11. Since it's almost d-day for the UK here's another alternative: http://www.ecartserv...kie-law-module/ Enjoy P.S. This one is free.
  12. It's probably not a good idea to have all of them in the Home category anyway..... If you're at least a little familiar with phpMyAdmin, then you could run a query to clear out all those products from the Home category. Obviously you're going to back things up first before you try...... DELETE FROM `xx_category_product` WHERE `id_category` = '1' xx_ will be the db prefix you're using for your store. Then you can select your actual featured products by adding them to the "Home" category and will have cut down on a lot of unnecessary work for your shop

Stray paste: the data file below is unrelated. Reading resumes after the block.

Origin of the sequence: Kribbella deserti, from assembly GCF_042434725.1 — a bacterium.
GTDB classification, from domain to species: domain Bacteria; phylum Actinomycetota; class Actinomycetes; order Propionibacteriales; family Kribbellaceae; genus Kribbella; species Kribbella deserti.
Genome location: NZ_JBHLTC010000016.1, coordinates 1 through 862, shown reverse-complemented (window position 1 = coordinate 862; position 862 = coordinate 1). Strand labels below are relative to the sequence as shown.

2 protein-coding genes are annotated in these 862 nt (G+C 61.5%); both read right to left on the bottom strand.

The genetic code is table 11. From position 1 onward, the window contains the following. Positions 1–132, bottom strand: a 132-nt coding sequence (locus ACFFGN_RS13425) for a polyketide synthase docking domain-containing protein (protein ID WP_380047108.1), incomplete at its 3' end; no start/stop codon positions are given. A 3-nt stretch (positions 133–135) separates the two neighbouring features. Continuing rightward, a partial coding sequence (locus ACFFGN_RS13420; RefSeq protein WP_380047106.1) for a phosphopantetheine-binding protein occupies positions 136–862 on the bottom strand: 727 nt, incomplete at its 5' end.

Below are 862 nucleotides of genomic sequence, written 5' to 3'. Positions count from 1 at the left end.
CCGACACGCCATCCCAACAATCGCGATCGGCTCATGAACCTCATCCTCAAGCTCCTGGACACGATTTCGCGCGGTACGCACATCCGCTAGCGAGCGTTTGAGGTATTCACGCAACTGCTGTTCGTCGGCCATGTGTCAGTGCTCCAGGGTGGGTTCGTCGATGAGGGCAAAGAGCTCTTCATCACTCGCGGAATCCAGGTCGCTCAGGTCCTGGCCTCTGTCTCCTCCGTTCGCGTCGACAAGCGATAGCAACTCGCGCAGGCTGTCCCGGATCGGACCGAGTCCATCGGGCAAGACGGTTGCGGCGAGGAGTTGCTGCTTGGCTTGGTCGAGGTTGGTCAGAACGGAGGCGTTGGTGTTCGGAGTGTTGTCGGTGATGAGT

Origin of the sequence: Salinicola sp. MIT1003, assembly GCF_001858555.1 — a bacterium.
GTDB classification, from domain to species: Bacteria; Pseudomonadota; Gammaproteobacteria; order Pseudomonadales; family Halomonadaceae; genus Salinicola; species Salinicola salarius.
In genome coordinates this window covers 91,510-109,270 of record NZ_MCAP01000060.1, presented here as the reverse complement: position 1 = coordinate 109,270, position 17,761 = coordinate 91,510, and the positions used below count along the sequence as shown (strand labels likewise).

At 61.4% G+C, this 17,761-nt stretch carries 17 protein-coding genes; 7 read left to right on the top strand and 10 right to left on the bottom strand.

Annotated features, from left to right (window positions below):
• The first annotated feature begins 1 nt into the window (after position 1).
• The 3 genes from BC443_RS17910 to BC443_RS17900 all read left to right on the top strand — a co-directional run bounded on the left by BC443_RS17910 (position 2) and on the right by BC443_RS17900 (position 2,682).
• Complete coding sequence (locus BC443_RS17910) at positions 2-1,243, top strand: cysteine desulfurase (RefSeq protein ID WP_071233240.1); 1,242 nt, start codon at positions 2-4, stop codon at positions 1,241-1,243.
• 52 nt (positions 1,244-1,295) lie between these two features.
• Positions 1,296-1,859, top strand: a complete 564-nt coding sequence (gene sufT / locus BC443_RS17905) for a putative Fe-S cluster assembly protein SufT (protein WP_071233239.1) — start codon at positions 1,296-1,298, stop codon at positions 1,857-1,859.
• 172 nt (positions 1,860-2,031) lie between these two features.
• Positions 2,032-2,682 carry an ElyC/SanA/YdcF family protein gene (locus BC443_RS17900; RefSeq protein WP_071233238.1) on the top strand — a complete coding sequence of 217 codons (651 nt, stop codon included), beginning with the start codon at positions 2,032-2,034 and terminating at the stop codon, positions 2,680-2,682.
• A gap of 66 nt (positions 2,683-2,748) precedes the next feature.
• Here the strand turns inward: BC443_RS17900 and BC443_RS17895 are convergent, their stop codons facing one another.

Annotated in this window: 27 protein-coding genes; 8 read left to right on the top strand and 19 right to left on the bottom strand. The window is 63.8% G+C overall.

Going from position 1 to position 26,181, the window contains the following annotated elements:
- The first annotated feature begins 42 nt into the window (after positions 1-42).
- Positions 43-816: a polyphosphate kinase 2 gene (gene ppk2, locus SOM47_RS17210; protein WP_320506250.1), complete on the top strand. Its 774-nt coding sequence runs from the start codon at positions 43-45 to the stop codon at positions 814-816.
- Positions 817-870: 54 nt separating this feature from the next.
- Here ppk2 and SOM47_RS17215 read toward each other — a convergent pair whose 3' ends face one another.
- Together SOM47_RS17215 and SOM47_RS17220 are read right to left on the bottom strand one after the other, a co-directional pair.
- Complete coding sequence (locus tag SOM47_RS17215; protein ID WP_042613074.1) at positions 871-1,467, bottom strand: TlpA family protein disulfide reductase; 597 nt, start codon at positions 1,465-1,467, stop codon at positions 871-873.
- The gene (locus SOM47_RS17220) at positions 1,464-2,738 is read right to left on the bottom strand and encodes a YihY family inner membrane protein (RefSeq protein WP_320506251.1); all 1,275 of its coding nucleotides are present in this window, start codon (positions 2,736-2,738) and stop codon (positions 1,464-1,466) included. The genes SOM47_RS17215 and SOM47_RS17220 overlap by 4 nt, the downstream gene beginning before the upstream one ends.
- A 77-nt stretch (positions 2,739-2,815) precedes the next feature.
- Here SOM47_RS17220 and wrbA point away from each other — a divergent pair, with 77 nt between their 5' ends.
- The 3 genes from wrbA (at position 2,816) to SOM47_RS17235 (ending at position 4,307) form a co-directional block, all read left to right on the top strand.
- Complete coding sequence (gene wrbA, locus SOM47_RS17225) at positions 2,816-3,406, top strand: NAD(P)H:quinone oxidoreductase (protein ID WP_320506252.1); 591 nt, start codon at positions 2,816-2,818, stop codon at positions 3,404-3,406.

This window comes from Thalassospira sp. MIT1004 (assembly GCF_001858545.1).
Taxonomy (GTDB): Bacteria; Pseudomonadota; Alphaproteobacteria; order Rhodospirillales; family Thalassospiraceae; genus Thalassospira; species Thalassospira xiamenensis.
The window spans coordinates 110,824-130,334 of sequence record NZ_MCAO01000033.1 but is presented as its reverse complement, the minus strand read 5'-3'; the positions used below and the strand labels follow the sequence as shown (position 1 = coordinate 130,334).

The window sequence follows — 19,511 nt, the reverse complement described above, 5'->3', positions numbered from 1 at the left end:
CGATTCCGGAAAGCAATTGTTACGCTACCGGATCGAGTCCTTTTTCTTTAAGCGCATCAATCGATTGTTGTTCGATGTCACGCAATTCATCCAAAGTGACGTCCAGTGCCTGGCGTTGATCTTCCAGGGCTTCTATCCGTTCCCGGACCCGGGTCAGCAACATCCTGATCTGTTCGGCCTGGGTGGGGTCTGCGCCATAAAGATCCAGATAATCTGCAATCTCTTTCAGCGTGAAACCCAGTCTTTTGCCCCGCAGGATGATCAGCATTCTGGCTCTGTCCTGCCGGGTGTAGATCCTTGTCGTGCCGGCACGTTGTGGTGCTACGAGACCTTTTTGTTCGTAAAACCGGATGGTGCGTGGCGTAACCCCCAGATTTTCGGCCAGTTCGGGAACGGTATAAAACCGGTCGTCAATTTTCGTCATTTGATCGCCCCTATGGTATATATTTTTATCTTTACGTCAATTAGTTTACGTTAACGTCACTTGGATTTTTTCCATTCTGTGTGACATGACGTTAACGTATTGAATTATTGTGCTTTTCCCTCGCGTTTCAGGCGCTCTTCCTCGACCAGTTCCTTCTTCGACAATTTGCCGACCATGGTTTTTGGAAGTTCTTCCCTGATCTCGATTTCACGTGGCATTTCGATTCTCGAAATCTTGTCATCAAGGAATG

13. Interesting discussion guys but as usual with SEO there are so many answers (some might say merely opinions) and not all of the information out there is directly applicable to all types of sites. I would go with the "there's no such thing as too much information" school of thought, so I'll happily include meta tags where I feel they MAY be of benefit - Google may not use them in their search algorithm but may use the geo location information for maps etc. There are lots of talented people out their doing cool stuff with these little snippets of information I'm confused about the assertion that different languages used in backlinks have no effect - that's not true in my experience and Google are smart enough to pick up on people talking about a site, regardless of the language used. They developed their translation tools for a reason, along with a lot of work on synonyms... Their job is to deliver quality search results and they won't willingly ignore data if it could be used to improve the quality of their searches. On the multi-language discussion I would also throw in there there could be benefits from using subdomains for your site translations and reserve the "www" subdomain as the overall parent. This is due to the fact that domains themselves have "quality" data associated with them and that different TLDs will not necessarily be related by the search engines, for example: www.example.com and www.example.fr These could be two completely different organisations, however: www.example.com and fr.example.com MIGHT be a better approach as you may get more credit from the shared domain across the sites (mozRank measures domain authority for example; whether Google or Bing do is an unknown but a credible assumption). It would bear some testing. Google will regardless strive to deliver the best possible search results, so depending on whether you're a brand or not may influence how you approach marketing your site this way. Usability (with respect to how easy it is to remember a site's url) is also worth considering even though it's not strictly concerned with the technical aspects of SEO - it is still a factor which shouldn't be ignored. Matt Cutts has commented several times on multiple storefronts for a single inventory (akin to selling the same washing powder in different branded boxes ala "Lever") and has strongly suggested that he thinks it's a pretty bad idea since it dilutes your efforts, resulting in competing with yourself .... different language sites are, of course, a different matter. Another good way of using this functionality would be to separate out different product lines into separate web stores (optimised for a specific product area) while managing the customers, orders, payments and inventory activities with a single administration view. Paul